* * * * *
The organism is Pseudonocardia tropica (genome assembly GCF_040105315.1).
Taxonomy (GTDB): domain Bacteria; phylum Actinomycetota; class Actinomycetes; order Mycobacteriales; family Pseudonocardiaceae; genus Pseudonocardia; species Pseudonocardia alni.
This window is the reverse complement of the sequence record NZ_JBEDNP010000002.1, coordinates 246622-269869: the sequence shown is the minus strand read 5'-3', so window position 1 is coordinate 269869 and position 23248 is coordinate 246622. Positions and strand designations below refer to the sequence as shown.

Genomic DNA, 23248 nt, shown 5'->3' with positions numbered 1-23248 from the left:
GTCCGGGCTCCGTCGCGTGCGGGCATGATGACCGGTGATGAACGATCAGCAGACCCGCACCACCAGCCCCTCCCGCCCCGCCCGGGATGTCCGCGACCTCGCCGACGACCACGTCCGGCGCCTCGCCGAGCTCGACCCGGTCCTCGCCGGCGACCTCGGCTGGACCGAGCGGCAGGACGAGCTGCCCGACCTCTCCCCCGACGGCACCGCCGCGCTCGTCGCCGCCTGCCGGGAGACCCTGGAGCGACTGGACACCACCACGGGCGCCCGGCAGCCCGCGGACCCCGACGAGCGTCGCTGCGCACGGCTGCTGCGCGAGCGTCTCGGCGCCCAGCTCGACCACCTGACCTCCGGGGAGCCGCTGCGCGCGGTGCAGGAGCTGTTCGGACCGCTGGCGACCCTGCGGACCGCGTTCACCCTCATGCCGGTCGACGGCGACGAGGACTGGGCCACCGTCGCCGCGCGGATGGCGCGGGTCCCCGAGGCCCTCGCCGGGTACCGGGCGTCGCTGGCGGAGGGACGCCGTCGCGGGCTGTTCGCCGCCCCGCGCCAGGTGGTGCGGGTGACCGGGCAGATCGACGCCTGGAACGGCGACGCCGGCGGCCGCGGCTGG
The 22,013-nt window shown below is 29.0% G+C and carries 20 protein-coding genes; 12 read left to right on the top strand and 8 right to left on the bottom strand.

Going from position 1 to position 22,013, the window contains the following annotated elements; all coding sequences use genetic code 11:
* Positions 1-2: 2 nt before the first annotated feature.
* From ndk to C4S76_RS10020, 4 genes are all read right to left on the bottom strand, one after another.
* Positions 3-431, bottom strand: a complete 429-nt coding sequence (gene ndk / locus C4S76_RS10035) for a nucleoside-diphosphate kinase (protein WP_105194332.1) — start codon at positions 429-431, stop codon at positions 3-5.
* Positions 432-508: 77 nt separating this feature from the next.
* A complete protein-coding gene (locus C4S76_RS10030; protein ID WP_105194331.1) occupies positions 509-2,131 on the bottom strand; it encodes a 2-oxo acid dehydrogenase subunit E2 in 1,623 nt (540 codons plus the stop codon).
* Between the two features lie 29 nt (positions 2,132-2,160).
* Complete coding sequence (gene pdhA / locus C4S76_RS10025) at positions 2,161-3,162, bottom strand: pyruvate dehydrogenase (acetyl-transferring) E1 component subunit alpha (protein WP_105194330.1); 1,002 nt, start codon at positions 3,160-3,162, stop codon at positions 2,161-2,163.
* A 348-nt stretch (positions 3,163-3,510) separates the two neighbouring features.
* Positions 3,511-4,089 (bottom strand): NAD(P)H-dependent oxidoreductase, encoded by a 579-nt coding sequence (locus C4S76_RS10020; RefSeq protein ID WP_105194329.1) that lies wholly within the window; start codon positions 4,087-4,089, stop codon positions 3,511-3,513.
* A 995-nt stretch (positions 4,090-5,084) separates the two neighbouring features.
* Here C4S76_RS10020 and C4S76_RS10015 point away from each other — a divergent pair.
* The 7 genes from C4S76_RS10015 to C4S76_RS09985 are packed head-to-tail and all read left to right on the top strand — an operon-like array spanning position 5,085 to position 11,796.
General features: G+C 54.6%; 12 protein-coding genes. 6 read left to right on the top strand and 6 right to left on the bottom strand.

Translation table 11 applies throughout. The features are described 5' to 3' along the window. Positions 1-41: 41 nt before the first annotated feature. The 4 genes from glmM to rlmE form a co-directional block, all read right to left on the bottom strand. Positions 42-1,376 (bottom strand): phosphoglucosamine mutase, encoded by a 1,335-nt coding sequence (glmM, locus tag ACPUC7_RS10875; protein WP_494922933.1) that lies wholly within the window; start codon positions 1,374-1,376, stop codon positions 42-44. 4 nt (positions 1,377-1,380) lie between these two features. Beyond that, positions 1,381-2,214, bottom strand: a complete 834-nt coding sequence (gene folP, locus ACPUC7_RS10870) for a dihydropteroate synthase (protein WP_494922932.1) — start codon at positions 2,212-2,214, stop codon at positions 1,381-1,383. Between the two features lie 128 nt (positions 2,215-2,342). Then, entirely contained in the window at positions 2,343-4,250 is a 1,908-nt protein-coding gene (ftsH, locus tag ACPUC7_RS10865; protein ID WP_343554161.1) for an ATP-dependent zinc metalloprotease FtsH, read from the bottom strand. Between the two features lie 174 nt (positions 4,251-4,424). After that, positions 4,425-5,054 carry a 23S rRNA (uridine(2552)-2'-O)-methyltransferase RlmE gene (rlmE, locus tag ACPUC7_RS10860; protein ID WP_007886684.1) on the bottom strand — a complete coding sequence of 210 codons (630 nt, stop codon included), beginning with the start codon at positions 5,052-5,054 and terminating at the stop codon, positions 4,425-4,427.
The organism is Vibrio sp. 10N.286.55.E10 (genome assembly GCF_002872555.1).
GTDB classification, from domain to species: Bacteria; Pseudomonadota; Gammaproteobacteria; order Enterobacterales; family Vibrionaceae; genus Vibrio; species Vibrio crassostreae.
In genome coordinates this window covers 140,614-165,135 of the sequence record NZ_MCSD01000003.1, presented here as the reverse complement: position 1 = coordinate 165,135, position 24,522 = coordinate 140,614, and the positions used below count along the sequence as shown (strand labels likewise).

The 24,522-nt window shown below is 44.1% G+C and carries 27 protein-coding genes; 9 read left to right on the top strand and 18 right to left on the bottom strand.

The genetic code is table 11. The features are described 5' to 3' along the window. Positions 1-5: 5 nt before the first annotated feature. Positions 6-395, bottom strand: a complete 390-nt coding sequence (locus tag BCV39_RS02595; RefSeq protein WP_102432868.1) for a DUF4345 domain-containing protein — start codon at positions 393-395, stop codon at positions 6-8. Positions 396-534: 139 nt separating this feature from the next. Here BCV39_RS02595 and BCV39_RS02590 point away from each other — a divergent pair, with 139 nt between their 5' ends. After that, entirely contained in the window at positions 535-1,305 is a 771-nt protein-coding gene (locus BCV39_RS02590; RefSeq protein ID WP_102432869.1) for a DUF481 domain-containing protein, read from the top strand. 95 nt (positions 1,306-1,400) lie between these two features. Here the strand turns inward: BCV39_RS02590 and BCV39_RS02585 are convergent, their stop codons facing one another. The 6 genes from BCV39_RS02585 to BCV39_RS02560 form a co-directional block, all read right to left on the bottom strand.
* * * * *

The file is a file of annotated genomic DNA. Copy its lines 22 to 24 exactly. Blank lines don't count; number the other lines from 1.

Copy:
The organism is Vibrio sp. 10N.286.55.E10 (genome assembly GCF_002872555.1).
GTDB classification, from domain to species: Bacteria; Pseudomonadota; Gammaproteobacteria; order Enterobacterales; family Vibrionaceae; genus Vibrio; species Vibrio crassostreae.
In genome coordinates this window covers 140,614-165,135 of the sequence record NZ_MCSD01000003.1, presented here as the reverse complement: position 1 = coordinate 165,135, position 24,522 = coordinate 140,614, and the positions used below count along the sequence as shown (strand labels likewise).